A CHEESEMAKER from Carmarthenshire has secured its first listing with the Co-op as part of the retailer’s continued focus on local and community sourcing.

Family-owned Caws Cenarth, which has cheese making in the family dating back to 1903, will now see two of its cheeses listed in more than 20 Co-op stores across the region.

Made on farm in Glyneithinog, Caws Cenarth will supply Co-op with its Organic Caerffili – which has a light and lemony taste with hints of sea salt – and, one of its best known cheeses the Organic Perl Las Mini – which is described as a blue cheese, golden in colour, with a creamy, gently salty taste that grows stronger with maturity.

Carwyn Adams, whose parents rekindled the family tradition for cheese making in 1987 with the creation of Caws Cenarth, said: “We are absolutely thrilled. I shop in our local Co-op and regularly thought how nice it would be to see our cheese on the shelf and, now that is to become a reality. Working with Co-op will support our business development, and raise awareness of our cheeses, not only across the region, but also further afield as visitors to the area often look for local produce to take back home with them as gifts or to remind them of their stay in the area.”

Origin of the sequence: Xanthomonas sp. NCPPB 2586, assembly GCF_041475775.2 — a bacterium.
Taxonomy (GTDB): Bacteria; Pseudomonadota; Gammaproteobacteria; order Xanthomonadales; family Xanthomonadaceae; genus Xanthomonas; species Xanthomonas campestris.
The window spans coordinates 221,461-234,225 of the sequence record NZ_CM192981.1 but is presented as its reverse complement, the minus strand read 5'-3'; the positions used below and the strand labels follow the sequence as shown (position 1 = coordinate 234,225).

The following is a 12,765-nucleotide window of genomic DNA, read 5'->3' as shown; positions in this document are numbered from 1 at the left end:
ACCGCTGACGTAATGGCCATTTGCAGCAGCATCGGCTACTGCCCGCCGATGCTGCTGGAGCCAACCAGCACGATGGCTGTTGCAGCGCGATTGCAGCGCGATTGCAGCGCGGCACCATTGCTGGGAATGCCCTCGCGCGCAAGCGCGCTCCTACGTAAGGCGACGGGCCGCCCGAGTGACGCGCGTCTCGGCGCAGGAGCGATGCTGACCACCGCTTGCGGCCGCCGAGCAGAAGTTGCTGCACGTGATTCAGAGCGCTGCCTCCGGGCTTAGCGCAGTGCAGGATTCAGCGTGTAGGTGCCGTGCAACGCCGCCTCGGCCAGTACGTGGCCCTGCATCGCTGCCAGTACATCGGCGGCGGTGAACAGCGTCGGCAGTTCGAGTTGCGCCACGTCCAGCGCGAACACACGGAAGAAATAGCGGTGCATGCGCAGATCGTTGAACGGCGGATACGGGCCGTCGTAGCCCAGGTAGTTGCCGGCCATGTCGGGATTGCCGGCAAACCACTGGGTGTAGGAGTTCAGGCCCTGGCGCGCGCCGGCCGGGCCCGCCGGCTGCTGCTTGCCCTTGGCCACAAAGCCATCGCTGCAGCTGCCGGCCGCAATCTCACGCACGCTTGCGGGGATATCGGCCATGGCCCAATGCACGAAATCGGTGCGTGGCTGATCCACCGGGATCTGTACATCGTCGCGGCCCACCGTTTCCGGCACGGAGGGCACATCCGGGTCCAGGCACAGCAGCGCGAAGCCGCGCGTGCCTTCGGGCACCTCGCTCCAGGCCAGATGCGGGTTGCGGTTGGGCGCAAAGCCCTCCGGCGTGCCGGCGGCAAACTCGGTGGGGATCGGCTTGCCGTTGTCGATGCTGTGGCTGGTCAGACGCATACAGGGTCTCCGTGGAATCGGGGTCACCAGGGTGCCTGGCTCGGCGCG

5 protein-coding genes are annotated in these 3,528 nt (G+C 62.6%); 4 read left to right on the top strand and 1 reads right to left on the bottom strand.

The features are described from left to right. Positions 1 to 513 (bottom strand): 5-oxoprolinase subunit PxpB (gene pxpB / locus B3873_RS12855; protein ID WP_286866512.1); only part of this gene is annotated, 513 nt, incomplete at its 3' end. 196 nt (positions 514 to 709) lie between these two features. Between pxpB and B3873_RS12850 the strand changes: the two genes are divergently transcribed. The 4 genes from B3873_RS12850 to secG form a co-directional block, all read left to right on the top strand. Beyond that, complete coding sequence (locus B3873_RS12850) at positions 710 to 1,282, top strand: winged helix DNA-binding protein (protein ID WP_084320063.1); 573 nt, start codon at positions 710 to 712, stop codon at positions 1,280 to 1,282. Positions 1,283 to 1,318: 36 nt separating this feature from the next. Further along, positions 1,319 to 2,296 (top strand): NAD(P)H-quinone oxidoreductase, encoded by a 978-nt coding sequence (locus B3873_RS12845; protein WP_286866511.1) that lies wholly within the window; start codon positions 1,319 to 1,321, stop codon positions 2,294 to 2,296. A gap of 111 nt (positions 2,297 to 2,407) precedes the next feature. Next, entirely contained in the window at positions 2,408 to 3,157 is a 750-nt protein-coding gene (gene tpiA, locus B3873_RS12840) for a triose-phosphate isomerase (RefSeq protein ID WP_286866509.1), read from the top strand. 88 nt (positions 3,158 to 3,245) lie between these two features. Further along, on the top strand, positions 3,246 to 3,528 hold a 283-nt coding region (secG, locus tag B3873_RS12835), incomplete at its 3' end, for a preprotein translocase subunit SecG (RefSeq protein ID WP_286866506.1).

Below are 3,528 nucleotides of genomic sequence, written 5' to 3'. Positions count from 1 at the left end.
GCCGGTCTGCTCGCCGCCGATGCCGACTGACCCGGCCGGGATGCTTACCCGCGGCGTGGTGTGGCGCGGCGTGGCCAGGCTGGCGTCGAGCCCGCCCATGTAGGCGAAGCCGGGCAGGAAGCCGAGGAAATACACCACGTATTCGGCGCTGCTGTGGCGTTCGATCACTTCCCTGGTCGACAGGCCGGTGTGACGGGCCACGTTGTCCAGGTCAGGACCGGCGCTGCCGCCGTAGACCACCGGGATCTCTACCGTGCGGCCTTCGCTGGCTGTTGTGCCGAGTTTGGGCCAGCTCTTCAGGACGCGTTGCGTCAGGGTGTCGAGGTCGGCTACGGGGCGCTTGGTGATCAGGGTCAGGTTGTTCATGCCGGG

Jo Wadsworth, Co-op’s Community Buying Manager, said: “We are delighted to welcome Caws Cenarth onto our shelves. We know that our Members and customers value the quality and provenance of locally produced food and drink and, here at the Co-op we are focussed on supporting local suppliers as part of our commitment to creating value and making a difference in our local communities.”